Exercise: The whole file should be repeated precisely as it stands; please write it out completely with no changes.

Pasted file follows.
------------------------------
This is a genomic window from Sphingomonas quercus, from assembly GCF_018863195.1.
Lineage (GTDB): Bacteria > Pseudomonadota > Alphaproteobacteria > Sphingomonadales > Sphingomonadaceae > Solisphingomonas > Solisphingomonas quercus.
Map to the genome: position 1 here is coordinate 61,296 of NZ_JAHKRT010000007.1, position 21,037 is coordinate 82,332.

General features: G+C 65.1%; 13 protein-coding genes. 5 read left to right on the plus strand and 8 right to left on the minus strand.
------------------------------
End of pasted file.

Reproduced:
This is a genomic window from Sphingomonas quercus, from assembly GCF_018863195.1.
Lineage (GTDB): Bacteria > Pseudomonadota > Alphaproteobacteria > Sphingomonadales > Sphingomonadaceae > Solisphingomonas > Solisphingomonas quercus.
Map to the genome: position 1 here is coordinate 61,296 of NZ_JAHKRT010000007.1, position 21,037 is coordinate 82,332.

General features: G+C 65.1%; 13 protein-coding genes. 5 read left to right on the plus strand and 8 right to left on the minus strand.